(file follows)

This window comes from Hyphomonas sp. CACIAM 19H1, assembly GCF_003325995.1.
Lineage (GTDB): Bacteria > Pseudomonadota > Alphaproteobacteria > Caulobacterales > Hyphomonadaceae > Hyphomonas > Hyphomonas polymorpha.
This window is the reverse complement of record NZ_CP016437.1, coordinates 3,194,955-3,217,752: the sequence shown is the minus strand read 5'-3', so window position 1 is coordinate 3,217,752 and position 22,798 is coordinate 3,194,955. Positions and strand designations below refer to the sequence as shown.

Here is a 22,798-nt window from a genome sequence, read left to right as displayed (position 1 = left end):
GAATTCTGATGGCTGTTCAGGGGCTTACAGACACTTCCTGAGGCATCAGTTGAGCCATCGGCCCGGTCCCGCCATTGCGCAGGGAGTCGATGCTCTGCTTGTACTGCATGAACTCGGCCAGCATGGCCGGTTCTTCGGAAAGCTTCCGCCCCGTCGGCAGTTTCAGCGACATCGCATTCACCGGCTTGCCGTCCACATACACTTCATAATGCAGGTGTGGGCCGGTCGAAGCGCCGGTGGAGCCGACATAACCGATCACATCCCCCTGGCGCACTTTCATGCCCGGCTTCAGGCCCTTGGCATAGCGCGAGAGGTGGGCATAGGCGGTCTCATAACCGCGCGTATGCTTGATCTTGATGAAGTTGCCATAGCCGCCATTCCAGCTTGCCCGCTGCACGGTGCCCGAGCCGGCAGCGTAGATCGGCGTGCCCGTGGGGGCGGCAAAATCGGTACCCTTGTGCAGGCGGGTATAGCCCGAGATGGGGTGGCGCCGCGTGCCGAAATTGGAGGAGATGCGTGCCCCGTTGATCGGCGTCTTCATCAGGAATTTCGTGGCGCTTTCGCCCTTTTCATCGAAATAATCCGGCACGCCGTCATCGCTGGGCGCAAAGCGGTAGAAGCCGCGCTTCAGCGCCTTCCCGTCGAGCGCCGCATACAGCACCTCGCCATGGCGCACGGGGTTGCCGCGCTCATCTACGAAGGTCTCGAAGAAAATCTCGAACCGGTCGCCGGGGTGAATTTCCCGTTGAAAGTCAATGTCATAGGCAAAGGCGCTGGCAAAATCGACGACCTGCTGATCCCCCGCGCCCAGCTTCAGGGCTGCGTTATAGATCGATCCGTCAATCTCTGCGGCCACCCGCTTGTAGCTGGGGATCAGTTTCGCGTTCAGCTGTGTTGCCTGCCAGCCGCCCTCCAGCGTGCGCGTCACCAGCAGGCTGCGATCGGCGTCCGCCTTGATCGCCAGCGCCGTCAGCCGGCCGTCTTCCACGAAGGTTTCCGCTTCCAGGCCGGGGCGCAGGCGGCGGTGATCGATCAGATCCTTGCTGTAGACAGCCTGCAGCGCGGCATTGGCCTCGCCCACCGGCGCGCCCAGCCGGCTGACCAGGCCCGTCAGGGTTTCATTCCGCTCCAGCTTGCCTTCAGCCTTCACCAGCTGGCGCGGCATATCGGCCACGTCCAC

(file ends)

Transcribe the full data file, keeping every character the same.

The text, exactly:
This window comes from Hyphomonas sp. CACIAM 19H1, assembly GCF_003325995.1.
Lineage (GTDB): Bacteria > Pseudomonadota > Alphaproteobacteria > Caulobacterales > Hyphomonadaceae > Hyphomonas > Hyphomonas polymorpha.
This window is the reverse complement of record NZ_CP016437.1, coordinates 3,194,955-3,217,752: the sequence shown is the minus strand read 5'-3', so window position 1 is coordinate 3,217,752 and position 22,798 is coordinate 3,194,955. Positions and strand designations below refer to the sequence as shown.

Here is a 22,798-nt window from a genome sequence, read left to right as displayed (position 1 = left end):
GAATTCTGATGGCTGTTCAGGGGCTTACAGACACTTCCTGAGGCATCAGTTGAGCCATCGGCCCGGTCCCGCCATTGCGCAGGGAGTCGATGCTCTGCTTGTACTGCATGAACTCGGCCAGCATGGCCGGTTCTTCGGAAAGCTTCCGCCCCGTCGGCAGTTTCAGCGACATCGCATTCACCGGCTTGCCGTCCACATACACTTCATAATGCAGGTGTGGGCCGGTCGAAGCGCCGGTGGAGCCGACATAACCGATCACATCCCCCTGGCGCACTTTCATGCCCGGCTTCAGGCCCTTGGCATAGCGCGAGAGGTGGGCATAGGCGGTCTCATAACCGCGCGTATGCTTGATCTTGATGAAGTTGCCATAGCCGCCATTCCAGCTTGCCCGCTGCACGGTGCCCGAGCCGGCAGCGTAGATCGGCGTGCCCGTGGGGGCGGCAAAATCGGTACCCTTGTGCAGGCGGGTATAGCCCGAGATGGGGTGGCGCCGCGTGCCGAAATTGGAGGAGATGCGTGCCCCGTTGATCGGCGTCTTCATCAGGAATTTCGTGGCGCTTTCGCCCTTTTCATCGAAATAATCCGGCACGCCGTCATCGCTGGGCGCAAAGCGGTAGAAGCCGCGCTTCAGCGCCTTCCCGTCGAGCGCCGCATACAGCACCTCGCCATGGCGCACGGGGTTGCCGCGCTCATCTACGAAGGTCTCGAAGAAAATCTCGAACCGGTCGCCGGGGTGAATTTCCCGTTGAAAGTCAATGTCATAGGCAAAGGCGCTGGCAAAATCGACGACCTGCTGATCCCCCGCGCCCAGCTTCAGGGCTGCGTTATAGATCGATCCGTCAATCTCTGCGGCCACCCGCTTGTAGCTGGGGATCAGTTTCGCGTTCAGCTGTGTTGCCTGCCAGCCGCCCTCCAGCGTGCGCGTCACCAGCAGGCTGCGATCGGCGTCCGCCTTGATCGCCAGCGCCGTCAGCCGGCCGTCTTCCACGAAGGTTTCCGCTTCCAGGCCGGGGCGCAGGCGGCGGTGATCGATCAGATCCTTGCTGTAGACAGCCTGCAGCGCGGCATTGGCCTCGCCCACCGGCGCGCCCAGCCGGCTGACCAGGCCCGTCAGGGTTTCATTCCGCTCCAGCTTGCCTTCAGCCTTCACCAGCTGGCGCGGCATATCGGCCACGTCCAC